Austria and Europe, 1923-2000: a study in ambivalence

Michael Gehler, Wolfram Kaiser

    Research output: Chapter in Book/Report/Conference proceedingChapter (peer-reviewed)peer-review

    Abstract

    On entering Austria in 1938, the Nazi regime banned Richard Nikolaus Coudenhove's Pan-European Union; Coudenhove himself went into exile in Paris where he unsuccessfully tried to put together an Austrian government in exile. During the war, having moved to the United States, Coudenhove-Kalergi temporarily converted to the idea of a monarchic restoration in Austria as a safeguard against pan-Germanism. After the Second World War, Austrian attitudes to participation in closer European cooperation were overshadowed by the overriding strategic aim, which was almost universally accepted in Austria, of negotiating the withdrawal of allied occupation troops and regaining national sovereignty. In 1948, Austria joined the Organization for European Economic Cooperation despite the refusal by the Soviet Union and its East European satellites to participate. In 1955 the exact shape of Austria's future neutrality policy and how it would limit Austria's policy choice in matters of European integration still had to be defined.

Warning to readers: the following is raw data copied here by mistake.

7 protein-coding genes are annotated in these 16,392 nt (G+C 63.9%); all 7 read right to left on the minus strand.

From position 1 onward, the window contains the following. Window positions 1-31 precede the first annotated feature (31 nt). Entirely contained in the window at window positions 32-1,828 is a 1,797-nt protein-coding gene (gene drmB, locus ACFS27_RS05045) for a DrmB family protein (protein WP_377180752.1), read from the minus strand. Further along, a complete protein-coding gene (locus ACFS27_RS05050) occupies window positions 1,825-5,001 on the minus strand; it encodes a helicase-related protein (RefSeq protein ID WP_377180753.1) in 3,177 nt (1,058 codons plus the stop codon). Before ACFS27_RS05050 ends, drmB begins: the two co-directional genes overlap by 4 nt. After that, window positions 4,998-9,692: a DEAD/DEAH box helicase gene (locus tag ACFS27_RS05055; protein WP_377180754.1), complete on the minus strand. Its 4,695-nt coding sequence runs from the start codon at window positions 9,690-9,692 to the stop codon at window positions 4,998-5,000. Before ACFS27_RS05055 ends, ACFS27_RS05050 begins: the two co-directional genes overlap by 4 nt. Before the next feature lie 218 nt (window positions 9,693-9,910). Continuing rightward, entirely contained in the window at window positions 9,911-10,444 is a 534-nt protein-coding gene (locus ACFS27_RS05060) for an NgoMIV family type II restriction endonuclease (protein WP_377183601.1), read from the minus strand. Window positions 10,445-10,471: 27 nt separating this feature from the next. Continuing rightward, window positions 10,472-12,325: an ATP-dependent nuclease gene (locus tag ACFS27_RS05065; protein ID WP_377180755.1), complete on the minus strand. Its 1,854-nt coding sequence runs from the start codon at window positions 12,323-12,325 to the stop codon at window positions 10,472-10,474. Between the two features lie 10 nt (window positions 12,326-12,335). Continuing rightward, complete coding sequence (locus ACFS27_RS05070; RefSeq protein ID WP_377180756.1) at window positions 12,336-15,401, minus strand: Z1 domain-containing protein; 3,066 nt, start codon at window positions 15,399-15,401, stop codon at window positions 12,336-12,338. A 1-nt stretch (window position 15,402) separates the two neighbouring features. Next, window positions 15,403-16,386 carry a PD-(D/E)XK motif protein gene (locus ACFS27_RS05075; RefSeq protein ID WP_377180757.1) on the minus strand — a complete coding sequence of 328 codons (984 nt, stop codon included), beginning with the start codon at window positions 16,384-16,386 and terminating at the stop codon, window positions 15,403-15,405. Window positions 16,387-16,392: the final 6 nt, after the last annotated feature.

Original languageEnglish
    Title of host publicationAustria in the Twentieth Century
    EditorsGino Germani
    PublisherRoutledge
    Pages294-320
    Number of pages27
    ISBN (Electronic)9781351315203
    ISBN (Print)9781138519077, 9781412808545
    DOIs
    Publication statusPublished - 1 Jan 2017

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